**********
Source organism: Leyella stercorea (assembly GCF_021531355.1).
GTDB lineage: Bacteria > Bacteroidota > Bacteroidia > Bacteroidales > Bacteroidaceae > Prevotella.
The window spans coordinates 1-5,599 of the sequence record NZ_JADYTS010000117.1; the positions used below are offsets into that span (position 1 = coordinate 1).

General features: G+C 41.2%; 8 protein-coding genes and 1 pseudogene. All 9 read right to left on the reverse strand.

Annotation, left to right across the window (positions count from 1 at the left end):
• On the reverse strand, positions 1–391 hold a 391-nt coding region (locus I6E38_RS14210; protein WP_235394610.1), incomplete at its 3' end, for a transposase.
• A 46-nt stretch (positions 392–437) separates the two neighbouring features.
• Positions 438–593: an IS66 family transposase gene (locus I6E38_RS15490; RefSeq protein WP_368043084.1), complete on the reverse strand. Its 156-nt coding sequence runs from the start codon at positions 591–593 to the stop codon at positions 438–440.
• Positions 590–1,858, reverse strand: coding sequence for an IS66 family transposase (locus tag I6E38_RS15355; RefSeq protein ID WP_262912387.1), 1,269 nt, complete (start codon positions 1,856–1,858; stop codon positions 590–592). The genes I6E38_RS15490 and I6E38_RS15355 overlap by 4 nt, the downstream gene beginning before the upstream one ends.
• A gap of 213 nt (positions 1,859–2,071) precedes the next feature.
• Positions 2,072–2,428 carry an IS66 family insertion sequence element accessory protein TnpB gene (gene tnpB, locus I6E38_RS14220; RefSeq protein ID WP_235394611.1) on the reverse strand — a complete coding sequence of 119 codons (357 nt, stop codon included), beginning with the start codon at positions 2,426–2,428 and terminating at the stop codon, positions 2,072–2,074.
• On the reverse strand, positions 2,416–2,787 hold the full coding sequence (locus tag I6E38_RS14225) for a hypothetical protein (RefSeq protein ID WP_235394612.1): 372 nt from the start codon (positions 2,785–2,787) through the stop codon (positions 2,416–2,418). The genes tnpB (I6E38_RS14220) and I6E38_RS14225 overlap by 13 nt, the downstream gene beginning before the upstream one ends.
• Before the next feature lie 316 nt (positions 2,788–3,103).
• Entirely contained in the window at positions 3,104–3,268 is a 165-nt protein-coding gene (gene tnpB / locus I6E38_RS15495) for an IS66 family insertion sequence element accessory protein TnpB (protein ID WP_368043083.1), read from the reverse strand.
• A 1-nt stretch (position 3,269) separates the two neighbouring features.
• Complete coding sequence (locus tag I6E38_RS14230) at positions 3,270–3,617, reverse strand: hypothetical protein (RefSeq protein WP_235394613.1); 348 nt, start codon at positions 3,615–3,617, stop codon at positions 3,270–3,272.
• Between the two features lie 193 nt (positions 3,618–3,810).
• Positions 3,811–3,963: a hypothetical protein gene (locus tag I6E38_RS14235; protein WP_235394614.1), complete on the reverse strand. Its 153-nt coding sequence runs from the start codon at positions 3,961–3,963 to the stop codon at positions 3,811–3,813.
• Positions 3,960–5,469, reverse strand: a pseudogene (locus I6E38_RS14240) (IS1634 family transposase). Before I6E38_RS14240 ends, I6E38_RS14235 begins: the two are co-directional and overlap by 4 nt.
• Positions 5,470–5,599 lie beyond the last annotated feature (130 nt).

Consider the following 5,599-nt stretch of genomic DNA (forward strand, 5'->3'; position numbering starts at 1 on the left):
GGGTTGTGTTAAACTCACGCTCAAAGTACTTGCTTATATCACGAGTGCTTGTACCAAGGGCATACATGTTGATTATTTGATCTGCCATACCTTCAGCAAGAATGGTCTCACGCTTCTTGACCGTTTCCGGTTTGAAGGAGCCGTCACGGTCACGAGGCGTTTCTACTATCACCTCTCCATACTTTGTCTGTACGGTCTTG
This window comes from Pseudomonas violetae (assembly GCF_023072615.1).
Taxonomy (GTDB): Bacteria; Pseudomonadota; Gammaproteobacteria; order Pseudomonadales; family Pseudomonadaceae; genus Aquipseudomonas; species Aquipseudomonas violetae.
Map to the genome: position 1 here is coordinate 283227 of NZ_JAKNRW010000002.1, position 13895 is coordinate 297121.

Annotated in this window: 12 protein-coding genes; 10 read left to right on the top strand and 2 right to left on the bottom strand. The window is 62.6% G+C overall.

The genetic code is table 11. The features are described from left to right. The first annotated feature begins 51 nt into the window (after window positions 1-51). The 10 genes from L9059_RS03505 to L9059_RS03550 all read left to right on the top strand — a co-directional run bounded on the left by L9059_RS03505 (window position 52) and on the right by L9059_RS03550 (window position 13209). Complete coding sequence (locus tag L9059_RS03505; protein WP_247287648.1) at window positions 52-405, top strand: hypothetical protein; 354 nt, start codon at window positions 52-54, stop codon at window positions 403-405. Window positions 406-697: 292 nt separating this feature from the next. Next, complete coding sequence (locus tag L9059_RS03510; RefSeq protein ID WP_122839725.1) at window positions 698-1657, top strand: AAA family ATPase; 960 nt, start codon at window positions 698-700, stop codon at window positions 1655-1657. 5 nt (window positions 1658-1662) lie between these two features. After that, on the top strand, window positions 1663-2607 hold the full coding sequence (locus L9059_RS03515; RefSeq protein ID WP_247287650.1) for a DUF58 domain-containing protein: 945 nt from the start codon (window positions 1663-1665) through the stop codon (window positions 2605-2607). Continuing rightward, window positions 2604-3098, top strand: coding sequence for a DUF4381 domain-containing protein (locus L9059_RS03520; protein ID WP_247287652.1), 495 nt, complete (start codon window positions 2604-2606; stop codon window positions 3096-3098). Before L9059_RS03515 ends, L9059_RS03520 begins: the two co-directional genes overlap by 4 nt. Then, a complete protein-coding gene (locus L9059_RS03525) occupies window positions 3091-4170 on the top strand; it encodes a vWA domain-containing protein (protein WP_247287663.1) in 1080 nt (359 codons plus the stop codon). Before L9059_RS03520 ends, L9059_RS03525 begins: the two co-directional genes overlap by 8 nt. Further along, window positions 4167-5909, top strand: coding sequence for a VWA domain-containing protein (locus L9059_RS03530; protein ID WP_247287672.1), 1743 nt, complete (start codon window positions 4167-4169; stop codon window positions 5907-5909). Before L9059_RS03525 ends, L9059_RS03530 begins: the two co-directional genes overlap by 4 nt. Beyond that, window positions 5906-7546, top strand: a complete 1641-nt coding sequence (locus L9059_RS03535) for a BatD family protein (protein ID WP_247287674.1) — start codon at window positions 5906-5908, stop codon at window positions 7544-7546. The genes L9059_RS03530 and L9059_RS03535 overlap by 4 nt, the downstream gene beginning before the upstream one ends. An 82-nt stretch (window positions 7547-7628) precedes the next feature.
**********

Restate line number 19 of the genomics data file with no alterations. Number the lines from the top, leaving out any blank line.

• Positions 3,960–5,469, reverse strand: a pseudogene (locus I6E38_RS14240) (IS1634 family transposase). Before I6E38_RS14240 ends, I6E38_RS14235 begins: the two are co-directional and overlap by 4 nt.